From the White House to the ivory tower, climate change experts have cited a 10% decline in carbon emissions in the United States as a sign that the country is on the right track to reducing emissions. Increased reliance on natural gas has been cited as the cause of the improvement.
But new research suggests carbon emissions declined largely as a result of a drop in economic activity during the Great Recession. Overall, the economic downturn led to more than 80% of the total reduction in carbon emissions between 2007 and 2009, according to a new study in the journal Nature Communications.
The finding casts doubt on the ability of policymakers to encourage reduced emissions while also growing the economy, says study author Dr. Klaus Hubacek, an ecological economist at the University of Maryland. Whether it’s possible to do both at the same time has been central to the debate over climate-change policy.
“The higher the income, the higher the carbon emissions per capita,” Hubacek says. “One has to think about what increase in income can we afford in a world that has a finite capacity to absorb carbon.”
Economic growth fueled 71% of the increase in carbon emissions between 1997 and 2007, according to the study. Researchers attribute the remainder of the emissions spike during that period to population growth. Between 2007 and 2009, 83% of the decrease in carbon emission can be attributed to economic decline. The remaining 17% was the result of changing energy sources, the study found.
Between 2009 and 2013, during the economic recovery, the decrease in carbon emissions amounted to less than 1%, a decline that can be attributed to a variety of origins.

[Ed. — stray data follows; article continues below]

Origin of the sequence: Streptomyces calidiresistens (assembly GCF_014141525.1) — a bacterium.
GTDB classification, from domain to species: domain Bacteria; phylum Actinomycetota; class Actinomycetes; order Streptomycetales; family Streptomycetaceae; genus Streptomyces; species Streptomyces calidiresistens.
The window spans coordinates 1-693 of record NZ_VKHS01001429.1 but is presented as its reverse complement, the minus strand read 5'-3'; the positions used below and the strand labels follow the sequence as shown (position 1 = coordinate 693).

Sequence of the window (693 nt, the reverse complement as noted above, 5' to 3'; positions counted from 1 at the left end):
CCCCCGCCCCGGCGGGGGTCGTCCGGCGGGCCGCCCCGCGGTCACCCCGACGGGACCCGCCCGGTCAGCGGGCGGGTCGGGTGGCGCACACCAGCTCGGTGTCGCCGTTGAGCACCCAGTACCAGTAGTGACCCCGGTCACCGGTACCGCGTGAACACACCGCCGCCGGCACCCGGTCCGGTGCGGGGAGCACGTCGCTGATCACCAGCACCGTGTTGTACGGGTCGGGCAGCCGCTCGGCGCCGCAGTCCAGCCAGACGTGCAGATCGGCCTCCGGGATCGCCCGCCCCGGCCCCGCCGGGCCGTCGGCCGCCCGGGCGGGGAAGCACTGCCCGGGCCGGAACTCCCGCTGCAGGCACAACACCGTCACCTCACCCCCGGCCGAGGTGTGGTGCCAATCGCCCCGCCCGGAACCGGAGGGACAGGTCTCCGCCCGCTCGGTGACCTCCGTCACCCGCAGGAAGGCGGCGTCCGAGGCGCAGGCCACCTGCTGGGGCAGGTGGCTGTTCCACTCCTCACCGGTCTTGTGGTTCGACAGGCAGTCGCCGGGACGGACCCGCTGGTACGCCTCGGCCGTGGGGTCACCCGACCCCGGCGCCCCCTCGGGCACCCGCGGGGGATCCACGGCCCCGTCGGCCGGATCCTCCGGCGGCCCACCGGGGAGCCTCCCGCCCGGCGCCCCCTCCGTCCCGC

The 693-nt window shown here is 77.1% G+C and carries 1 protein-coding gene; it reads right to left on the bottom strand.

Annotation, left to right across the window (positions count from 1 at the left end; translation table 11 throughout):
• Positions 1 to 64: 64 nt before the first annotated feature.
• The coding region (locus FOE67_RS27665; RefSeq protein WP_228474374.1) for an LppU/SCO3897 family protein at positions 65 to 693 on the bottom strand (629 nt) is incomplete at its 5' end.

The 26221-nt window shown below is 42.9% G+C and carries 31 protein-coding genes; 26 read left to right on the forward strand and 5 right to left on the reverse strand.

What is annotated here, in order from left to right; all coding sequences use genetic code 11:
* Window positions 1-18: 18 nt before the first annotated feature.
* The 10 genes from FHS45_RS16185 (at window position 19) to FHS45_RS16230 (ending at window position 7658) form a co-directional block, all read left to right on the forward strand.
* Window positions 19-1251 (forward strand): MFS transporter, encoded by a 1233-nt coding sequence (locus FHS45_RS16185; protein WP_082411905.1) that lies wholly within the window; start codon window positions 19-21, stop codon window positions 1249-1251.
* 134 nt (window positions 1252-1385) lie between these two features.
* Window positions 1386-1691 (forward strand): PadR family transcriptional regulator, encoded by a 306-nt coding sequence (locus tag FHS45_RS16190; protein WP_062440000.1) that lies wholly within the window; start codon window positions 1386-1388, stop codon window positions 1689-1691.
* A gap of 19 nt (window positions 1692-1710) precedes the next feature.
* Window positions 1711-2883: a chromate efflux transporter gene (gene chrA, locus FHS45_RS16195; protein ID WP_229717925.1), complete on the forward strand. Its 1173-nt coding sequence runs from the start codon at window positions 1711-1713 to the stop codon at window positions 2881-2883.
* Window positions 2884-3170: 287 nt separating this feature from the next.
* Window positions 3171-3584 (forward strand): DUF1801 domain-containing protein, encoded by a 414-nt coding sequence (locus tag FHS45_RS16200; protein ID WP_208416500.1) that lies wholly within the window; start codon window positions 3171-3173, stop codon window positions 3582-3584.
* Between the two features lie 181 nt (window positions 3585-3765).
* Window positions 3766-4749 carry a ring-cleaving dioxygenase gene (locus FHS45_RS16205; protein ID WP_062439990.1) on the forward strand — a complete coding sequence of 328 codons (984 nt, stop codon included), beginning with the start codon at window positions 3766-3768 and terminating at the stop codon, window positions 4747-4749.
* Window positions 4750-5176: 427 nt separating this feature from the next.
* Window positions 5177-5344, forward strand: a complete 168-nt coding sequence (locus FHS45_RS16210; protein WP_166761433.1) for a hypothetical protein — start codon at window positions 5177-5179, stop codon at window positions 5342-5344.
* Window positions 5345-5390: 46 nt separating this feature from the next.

The research casts a new light on the Obama administration’s ambitious goal of dramatically reducing carbon emissions in the coming decades. Officials frequently cite the emissions reduction of the last decade as the first step in long-lasting improvement. The White House has said the U.S. will decrease carbon emissions by 17% by 2020 and 83% by 2050 compared to 2005 levels.
In response to an inquiry about the study, the White House attributed the decline in green house emissions to “first-term policies that increased renewable energy and vehicle fuel economy, as well as energy market factors.”
- How to Help Victims of the Texas School Shooting
- TIME's 100 Most Influential People of 2022
- What the Buffalo Tragedy Has to Do With the Effort to Overturn Roe
- Column: The U.S. Failed Miserably on COVID-19. Canada Shows It Didn't Have to Be That Way
- N.Y. Will Soon Require Businesses to Post Salaries in Job Listings. Here's What Happened When Colorado Did It
- The 46 Most Anticipated Movies of Summer 2022
- ‘We Are in a Moment of Reckoning.’ Amanda Nguyen on Taking the Fight for Sexual Violence Survivors to the U.N.